Milligan College - Buffalo Yearbook (Elizabethton, TN)

 - Class of 1926

Page 1 of 152

 

Milligan College - Buffalo Yearbook (Elizabethton, TN) online yearbook collection, 1926 Edition, Cover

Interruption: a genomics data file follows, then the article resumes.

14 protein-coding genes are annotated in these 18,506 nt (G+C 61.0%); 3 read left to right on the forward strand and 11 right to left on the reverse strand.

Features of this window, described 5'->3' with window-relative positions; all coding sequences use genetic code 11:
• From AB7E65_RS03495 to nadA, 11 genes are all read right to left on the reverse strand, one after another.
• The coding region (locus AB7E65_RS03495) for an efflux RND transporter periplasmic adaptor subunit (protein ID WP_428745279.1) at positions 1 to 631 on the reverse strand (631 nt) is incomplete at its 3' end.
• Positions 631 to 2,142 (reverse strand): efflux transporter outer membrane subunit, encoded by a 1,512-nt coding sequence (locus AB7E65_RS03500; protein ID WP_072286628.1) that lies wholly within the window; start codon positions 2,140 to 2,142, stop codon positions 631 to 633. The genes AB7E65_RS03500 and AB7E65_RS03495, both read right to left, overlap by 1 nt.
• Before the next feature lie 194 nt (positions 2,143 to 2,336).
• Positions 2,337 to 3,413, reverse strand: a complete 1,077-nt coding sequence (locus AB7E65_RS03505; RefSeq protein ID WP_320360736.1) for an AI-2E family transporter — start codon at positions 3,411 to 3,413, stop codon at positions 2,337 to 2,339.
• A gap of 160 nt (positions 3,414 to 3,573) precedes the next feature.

Cover



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Text from Pages 1 - 152 of the 1926 volume: